An analysis of May Sarton's poem AIDS
Many people take love for granted, assured that it will overcome any hardship or obstacle in their lives. However, the author has learned that the contraction of a fatal and contagious disease is a major obstacle, showing that love has its limitations and lovers often love conditionally.
When loved ones turn their backs, either in fear or disgust, little hope remains for those sick and dying to find love and acceptance before their death. In May Sarton's poem "AIDS" she uses imagery, syntax, and repetition to describes love that transcends disease and inevitable death, and human compassion which offers hope in ultimate despair.
A lot of time and effort must be spent in order to care for and comfort the suffering, and to stand by them in their time of need. Such sacrifices involve meeting "a new dimension/ Of love, a more demanding range/ Where despair and hope must intertwine" (lines 2-3).
Lovers must accept the finality of the disease and find peace and comfort in each other; blame surrounding the origins of the disease no longer matters, "Intention/ Here can neither move nor change/The raw truth" (lines 4-6). This truth jumps out at the reader as a blatant statement amid poetic verse, "Death is on the line" (line 6), intended both to shock the reader and leave no room for doubt as to its meaning and the fate that awaits those with AIDS. This line also invokes an image of a hangman's noose or "line" of "intertwining" rope.
The imminence of this fate and threat of contamination push people apart, fear causing lovers to turn their backs on those with AIDS when they need love the most. Death "comes to separate and estrange/ Lover from lover in some reckless design." (lines 6-8). It is fear that defeats love, fear that is all powerful, "Fear. Fear. Fear. Fear" (line 10), repeated again and again for emphasis of its importance.
Fear drives love away, and those with AIDS despair as they suffer and face their deaths alone. In the poem, the word "lonely" is repeated to make a deep impression, "Our world has never been more stark/ Or more in peril. It is very lonely now in the dark/ Lonely and sterile" (lines 11-14).
Hope still exists, however, in a few people whose love and devotion conquer all fear and who realize that, although sick, AIDS infected individuals are still human and should be shown compassion:
And yet in the simple turn of a head Mercy lives. I heard it when someone said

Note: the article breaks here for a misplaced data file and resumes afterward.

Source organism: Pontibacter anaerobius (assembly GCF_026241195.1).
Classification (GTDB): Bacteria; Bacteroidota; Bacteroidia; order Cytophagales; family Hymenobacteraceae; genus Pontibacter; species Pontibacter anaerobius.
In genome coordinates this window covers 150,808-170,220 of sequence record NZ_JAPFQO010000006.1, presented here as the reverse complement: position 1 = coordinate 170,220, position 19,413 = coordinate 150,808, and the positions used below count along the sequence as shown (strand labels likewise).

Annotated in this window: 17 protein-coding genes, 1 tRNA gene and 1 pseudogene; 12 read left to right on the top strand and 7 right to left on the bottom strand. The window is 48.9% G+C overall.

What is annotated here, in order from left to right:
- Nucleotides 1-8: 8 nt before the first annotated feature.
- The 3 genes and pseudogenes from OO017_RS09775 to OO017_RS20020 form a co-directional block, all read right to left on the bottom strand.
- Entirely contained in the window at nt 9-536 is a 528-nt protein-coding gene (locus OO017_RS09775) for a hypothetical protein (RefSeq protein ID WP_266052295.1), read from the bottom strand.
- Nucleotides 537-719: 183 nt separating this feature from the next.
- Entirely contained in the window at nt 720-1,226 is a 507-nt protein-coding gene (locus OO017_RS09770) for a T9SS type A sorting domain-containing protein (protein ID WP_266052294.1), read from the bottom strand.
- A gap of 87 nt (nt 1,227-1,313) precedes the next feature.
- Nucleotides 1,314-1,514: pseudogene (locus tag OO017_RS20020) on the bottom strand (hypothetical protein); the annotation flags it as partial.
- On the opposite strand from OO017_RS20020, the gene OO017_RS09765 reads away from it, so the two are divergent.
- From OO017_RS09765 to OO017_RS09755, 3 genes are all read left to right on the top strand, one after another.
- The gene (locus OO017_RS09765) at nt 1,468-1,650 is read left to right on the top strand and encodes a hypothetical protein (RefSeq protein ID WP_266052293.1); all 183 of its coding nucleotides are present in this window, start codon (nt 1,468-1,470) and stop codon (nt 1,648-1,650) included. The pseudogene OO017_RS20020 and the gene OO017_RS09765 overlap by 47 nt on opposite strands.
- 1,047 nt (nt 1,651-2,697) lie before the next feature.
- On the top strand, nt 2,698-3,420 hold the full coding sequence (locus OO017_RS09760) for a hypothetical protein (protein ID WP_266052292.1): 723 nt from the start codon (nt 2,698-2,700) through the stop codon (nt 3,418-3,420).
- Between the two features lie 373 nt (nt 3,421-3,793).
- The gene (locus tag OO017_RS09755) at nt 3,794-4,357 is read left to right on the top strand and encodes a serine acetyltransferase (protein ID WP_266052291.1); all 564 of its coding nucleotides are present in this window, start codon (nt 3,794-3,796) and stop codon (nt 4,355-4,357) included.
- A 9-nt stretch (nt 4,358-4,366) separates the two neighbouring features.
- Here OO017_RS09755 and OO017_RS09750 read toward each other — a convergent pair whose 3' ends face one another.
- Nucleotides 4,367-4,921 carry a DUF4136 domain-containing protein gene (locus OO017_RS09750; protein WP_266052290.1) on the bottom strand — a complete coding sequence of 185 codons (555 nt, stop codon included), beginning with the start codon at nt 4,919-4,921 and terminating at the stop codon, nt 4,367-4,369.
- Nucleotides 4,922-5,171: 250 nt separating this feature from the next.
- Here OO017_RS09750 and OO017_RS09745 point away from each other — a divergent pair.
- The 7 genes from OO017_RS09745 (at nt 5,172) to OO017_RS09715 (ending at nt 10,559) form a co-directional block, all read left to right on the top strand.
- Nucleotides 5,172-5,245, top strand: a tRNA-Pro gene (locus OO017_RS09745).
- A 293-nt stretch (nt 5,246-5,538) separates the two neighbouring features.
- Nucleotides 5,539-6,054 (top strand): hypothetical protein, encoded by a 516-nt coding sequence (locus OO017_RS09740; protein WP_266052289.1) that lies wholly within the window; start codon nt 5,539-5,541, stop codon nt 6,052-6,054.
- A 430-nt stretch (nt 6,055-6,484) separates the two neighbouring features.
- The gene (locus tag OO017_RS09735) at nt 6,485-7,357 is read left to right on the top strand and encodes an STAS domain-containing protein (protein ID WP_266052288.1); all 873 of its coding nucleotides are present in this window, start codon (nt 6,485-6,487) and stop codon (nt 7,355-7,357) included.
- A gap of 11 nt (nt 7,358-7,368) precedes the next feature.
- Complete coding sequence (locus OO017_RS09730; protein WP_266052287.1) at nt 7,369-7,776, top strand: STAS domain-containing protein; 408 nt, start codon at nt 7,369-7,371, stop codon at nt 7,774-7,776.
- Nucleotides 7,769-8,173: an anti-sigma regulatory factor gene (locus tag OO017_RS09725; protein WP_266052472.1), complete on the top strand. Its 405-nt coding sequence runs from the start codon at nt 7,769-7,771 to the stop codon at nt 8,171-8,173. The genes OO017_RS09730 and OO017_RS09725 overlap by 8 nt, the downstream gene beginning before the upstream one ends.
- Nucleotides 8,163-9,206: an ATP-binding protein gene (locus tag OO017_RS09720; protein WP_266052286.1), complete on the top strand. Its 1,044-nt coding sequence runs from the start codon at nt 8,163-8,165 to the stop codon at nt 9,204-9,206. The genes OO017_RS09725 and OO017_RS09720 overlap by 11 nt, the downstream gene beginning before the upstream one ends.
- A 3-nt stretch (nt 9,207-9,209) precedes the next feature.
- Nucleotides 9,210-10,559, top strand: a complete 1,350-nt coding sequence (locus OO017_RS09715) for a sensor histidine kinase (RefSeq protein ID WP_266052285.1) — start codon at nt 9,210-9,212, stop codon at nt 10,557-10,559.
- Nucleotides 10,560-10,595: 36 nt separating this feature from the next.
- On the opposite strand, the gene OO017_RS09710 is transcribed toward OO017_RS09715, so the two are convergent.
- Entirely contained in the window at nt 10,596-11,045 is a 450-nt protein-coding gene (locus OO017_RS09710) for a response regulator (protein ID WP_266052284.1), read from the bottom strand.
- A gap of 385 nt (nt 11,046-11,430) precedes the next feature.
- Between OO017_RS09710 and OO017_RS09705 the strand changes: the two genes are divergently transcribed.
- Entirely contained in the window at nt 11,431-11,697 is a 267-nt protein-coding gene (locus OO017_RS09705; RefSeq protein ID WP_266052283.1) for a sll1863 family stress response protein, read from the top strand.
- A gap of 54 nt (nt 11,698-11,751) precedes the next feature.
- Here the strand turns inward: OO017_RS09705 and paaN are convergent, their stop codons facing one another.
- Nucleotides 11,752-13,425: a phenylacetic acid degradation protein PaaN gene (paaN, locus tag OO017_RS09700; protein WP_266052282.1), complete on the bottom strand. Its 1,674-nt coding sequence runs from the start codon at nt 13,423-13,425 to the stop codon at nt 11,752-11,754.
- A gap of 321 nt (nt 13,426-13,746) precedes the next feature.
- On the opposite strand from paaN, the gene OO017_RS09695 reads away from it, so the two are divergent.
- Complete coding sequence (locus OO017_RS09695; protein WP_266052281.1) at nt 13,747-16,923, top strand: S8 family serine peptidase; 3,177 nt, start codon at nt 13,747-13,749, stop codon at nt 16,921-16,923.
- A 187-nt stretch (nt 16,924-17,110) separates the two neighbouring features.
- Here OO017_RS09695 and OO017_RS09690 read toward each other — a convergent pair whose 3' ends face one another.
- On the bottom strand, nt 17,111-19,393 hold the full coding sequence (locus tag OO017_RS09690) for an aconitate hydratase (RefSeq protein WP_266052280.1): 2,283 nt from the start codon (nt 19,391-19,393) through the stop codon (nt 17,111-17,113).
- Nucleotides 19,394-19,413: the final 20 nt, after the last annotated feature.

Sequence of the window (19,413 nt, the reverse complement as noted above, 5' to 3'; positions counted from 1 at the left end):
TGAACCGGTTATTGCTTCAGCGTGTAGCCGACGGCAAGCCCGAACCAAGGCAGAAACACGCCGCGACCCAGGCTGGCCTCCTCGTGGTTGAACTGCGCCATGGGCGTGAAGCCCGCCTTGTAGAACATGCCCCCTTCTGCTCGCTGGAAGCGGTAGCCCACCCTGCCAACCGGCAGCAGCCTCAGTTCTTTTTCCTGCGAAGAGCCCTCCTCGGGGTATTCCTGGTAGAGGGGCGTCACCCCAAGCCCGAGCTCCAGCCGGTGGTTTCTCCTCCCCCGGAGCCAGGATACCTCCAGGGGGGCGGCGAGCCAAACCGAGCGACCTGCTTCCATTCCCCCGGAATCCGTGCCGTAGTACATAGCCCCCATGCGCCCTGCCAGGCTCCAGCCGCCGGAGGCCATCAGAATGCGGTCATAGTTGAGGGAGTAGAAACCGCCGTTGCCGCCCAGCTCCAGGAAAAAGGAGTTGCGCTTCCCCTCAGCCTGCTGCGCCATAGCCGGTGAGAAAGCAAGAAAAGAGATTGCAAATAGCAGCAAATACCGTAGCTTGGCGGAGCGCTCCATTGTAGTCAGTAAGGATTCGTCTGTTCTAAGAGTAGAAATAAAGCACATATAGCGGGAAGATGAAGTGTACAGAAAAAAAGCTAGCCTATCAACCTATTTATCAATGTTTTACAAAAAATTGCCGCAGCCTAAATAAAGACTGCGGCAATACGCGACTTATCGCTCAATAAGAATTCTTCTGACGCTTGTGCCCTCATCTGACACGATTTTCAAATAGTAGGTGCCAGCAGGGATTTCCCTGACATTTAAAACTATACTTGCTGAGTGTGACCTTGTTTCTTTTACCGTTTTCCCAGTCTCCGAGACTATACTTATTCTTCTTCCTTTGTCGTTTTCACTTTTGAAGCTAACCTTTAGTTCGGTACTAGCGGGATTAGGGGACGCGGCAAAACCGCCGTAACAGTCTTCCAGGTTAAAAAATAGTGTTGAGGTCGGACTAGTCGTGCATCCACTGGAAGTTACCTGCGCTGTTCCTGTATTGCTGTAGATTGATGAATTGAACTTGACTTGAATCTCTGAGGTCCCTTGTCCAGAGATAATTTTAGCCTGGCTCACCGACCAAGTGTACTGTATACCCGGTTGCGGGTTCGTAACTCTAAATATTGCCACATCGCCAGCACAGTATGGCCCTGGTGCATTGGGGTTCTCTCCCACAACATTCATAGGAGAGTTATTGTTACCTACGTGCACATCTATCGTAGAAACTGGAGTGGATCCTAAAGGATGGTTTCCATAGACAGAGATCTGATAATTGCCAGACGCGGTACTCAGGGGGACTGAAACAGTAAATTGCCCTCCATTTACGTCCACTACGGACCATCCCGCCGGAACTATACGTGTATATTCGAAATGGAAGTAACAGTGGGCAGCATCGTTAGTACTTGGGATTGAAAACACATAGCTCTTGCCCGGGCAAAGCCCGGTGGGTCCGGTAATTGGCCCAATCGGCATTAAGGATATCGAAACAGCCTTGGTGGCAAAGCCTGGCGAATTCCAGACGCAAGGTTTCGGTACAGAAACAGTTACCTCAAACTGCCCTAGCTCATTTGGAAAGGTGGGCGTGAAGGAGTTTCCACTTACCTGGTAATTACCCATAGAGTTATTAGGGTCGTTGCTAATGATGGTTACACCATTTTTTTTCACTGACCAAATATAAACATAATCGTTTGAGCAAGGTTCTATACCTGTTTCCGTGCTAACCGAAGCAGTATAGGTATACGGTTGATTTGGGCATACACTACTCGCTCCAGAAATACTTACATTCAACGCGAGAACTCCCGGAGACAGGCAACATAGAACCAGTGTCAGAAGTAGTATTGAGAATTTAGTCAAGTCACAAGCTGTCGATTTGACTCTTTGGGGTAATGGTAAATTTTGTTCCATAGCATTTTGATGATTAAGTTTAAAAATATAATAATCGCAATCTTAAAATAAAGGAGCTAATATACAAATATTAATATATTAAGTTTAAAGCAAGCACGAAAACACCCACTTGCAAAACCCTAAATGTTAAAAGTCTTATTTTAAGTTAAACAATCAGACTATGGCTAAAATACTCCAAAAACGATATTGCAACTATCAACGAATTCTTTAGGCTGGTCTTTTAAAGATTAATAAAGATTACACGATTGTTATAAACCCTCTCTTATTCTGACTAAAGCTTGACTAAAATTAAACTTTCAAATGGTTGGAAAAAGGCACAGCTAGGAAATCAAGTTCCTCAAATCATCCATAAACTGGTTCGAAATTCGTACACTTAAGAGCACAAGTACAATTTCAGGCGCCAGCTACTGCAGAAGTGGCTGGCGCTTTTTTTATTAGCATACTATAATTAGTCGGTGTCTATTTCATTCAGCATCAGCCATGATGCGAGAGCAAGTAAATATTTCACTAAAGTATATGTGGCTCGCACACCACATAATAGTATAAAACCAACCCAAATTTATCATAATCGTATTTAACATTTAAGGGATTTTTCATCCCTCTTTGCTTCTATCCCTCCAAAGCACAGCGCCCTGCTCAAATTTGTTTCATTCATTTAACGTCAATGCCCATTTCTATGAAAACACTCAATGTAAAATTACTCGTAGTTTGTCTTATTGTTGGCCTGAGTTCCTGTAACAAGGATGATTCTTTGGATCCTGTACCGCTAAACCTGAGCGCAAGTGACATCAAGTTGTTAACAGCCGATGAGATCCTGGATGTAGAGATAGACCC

‘I must go now to a dying friend.
Every night at nine I tuck him into bed,
And give him a shot of morphine' (lines16-19).
These kind individuals make a great difference in the life of AIDS sufferers, helping them through their pain, anger, and isolation, after others abandoned them. They themselves find a new and stronger sense of purpose in their own lives by making a difference in the lives of those with AIDS.
They experience "a new discipline/ [They] had not imagined before, and a new grace" (lines 21-22). The word "grace" invokes a spiritual and emotional response, suggesting that these people achieve a greater level of spiritual well-being by helping those in need. Grace can also be taken in biblical context, and refers to the grace of God which is unconditional love, signifying that the care given to the AIDS suffers is also unconditional.
These people stand by AIDS sufferers throughout their pain, enduring the test of devotion by providing daily support and comfort. The repetition of the phrase "every day" stresses just how devoted these individuals are: "Every day now we meet face to face. / Every day now devotion is the test" (lines 23-24).
The lasting kindness and compassion, shown by caring individuals when others abandoned them in revulsion and fear, cause those with AIDS to treasure the new relationships they share with the people who remain by their side, "Through the long hours, the hard, caring nights/ We are forging a new union" (lines 25-26), and perhaps restore faith in a higher power: "We are blest" (line 26). Hands closed in anger of abandonment open to hold the hands of people offering comfort and support, "closed hands open to each other" (line 27), and lives closed to the future "open to strange tenderness" (line 28).
Loving and comforting the sick requires great strength, compassion and commitment, but true love can endure and overcome all obstacles, even the irrevocability of death.
People have the capacity to provide unconditional love and compassion in difficult situations: "We are learning the hard way how to mother. /Who says it is easy? But we have the power" (lines 29-30), and those who use this power give hope to those slowly dying from disease, restoring their faith in human kindness.
The sick experience newfound love before they die, "It is the time of change, the saving hour" (line 32). Fear no longer drives comfort and love away, but love dominates and brings people together:
The word is not fear, the word we live,
But an old word suddenly made new,
As we learn it again, as we bring it alive: